Firstly, in 2008, political turmoil between the ruling ZANU-PF and Movement for Democratic Change (MDC) parties erupted after Mugabe won a ‘landslide’ victory that year.

Reuters stated,

The Movement for Democratic Change has refused to recognize Mugabe’s overwhelming victory in a June 27 vote held after MDC candidate Morgan Tsvangirai pulled out, citing violence by ruling party militia […]

Following the chaos, both parties signed the 2008 Inter-party Agreement, brokered by then-South African President Thabo Mbeki and the United Nations, in order to stabilise the country and continue negotiations with China on the SADC and FOCAC.

After doing so, the premise was simple. Either the ZANU-PF party can lead the country’s macroeconomic initiatives, or the MDC will, prompting the party to revive Sino-Zimbabwean relations in 2011, which were previously cooled after Mugabe’s brutal 2008 electoral crackdown.

The London Telegraph continues, citing MDC spokesperson Nelson Chamisa,

It’s not a government-to-government relationship, but a Zanu PF-China relationship […] These relations have consequences considering Zanu PF is a sunset party and the sun shall set on its allies.”

Dr. Martyn Davies, China-Africa relations expert and CEO of Frontier Advisory seconded this,

It’s not in [China’s] interests to do some transaction which in two years or maybe even sooner would have to be restructured if there’s a change in Zimbabwe’s political arrangement […]

To prevent this ‘change’, an important part of Sino-Zimbabwean relations included rebuilding ZANU-PF’s coercive apparatus—the national military. SAIIA reports that since 2003,

The major arms sales include 12 jet fighters and 100 military vehicles valued at $240 million in 2004; six trainer/combat aircraft in 2005; six additional trainer/combat aircraft in 2006; and 20 000 AK-47 rifles, 21 000 pairs of handcuffs and 12–15 military trucks in 2011.

The PRC Embassy to Zimbabwe noted that, shortly after adopting the Look East policy, Sino-Zimbabwean trade skyrocketed, with Harare incurring a massive trade surplus with China.

“The trade volume between the two countries in 2002 was 191 million U.S. dollars. The export of China to Zimbabwe [totalled] 32 million U.S. dollars and import 159 million U.S. dollars,” it stated.

Following the 2003-2006 hyperinflation crisis, China threw the Mugabe administration a lifeline by increasing development projects and investment throughout Zimbabwe to sustain its economy.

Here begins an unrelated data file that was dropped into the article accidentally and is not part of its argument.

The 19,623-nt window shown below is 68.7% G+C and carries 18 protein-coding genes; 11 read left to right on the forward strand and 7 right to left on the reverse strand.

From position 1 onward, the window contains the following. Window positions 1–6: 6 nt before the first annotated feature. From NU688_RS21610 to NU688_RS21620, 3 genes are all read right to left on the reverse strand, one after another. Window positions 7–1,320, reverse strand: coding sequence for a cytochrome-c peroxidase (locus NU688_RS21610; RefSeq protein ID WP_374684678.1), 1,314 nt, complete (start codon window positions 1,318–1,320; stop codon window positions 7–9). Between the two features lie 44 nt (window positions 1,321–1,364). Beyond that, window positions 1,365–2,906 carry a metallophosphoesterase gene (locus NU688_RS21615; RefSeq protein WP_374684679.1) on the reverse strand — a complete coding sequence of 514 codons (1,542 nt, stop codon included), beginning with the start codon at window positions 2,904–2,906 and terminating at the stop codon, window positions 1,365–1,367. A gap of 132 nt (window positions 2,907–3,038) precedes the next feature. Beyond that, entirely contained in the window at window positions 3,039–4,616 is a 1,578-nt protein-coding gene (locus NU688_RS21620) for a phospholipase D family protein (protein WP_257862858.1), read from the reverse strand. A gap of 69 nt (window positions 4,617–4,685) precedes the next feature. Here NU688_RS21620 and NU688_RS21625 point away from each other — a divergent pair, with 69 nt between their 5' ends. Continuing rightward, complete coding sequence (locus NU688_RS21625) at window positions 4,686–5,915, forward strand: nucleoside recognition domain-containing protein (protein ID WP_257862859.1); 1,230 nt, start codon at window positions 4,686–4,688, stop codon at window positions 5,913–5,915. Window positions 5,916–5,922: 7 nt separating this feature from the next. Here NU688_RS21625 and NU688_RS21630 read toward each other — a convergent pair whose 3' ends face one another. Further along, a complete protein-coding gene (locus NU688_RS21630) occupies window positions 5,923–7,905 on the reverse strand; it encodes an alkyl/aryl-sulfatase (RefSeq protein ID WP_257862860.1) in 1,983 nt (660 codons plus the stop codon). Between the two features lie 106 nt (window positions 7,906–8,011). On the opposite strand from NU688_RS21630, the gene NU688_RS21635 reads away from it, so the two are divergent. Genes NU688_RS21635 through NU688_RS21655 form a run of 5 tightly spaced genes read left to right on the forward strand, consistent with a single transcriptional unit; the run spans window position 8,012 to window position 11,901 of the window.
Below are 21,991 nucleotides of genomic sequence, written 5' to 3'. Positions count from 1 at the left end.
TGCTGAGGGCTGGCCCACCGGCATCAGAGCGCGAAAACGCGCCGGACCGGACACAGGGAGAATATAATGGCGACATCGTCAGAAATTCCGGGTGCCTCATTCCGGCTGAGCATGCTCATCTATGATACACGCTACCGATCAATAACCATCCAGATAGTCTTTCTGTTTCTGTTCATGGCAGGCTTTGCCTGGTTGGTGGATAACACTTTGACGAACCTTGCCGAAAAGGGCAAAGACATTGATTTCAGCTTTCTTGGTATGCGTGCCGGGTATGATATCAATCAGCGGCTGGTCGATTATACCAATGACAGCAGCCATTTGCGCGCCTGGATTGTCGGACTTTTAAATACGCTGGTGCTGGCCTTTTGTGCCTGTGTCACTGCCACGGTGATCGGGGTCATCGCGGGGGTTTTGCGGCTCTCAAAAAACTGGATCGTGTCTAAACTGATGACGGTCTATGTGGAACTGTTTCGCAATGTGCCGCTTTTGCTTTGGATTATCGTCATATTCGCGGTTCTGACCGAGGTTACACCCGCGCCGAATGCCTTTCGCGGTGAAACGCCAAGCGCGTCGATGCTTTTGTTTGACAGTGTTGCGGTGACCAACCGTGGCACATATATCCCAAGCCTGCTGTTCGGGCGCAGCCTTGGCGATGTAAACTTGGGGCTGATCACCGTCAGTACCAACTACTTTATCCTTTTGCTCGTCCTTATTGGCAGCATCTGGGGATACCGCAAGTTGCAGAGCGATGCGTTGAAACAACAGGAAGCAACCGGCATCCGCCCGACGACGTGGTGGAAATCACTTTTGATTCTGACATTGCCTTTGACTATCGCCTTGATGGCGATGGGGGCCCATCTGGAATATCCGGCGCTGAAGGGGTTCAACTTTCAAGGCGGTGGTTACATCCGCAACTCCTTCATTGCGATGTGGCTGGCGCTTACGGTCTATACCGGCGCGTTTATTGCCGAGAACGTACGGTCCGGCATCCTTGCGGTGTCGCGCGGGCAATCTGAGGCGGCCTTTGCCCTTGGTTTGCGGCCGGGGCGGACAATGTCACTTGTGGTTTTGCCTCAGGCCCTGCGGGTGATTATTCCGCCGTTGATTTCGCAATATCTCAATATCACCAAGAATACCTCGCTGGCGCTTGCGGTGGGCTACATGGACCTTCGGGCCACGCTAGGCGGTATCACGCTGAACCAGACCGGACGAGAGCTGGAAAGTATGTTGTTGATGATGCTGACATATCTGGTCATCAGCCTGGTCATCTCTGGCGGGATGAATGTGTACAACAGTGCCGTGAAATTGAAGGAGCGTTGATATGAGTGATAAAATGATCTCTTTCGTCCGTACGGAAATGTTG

Additionally, from 2015-2017, Chinese President Xi Jinping cancelled debts for Zimbabwe, Mozambique, and partially Angola and following the write-offs, Zimbabwe adopted the Chinese Yuan to its basket of currencies.

Zimbabwean Finance Minister Patrick Chinamasa expressed that,

They [China] said they are cancelling our debts that are maturing this year and we are in the process of finalizing the debt instruments and calculating the debts […]

Contrary to public opinion, this was not under Mugabe’s orders, but VP Mnangagwa.

An observant Bloomberg article revealed that,

Mnangagwa, who received military training in China during a war for independence decades ago, proposed in 2015 to have the Chinese yuan as legal tender in inflation-prone Zimbabwe.

It continues, citing Shen Xiaolei, Chinese Acadamy of Social Sciences research fellow,

Mnangagwa has a more open and moderate approach in economic policies and is also a friend of China […] Mugabe’s receding power is just a matter of time, and sooner is better than later because it can help stabilize the domestic situation.

Wang Hongyi, research fellow on Sino-Africa ties continues,

[Mugabe’s] policy was too radical and Chinese companies there stood to suffer […] Mnangagwa is seen as a steady hand, and he will limit or even revoke the indigenization law.

In conclusion, the military coup was an existential concern for the ruling ZANU-PF party, and the new Emmanuel Mnangagwa administration plans to correct the mistakes of Mugabe’s dynasty. This will satisfy everyone, from the Chinese, to the Zimbabweans, to the new ZANU-PF party, which will undergo a severe but necessary transformation via purges.

As this transition period comes to pass, one must not forget the ominous words of the Zimbabwean Ministry of Foreign Affairs (MFA),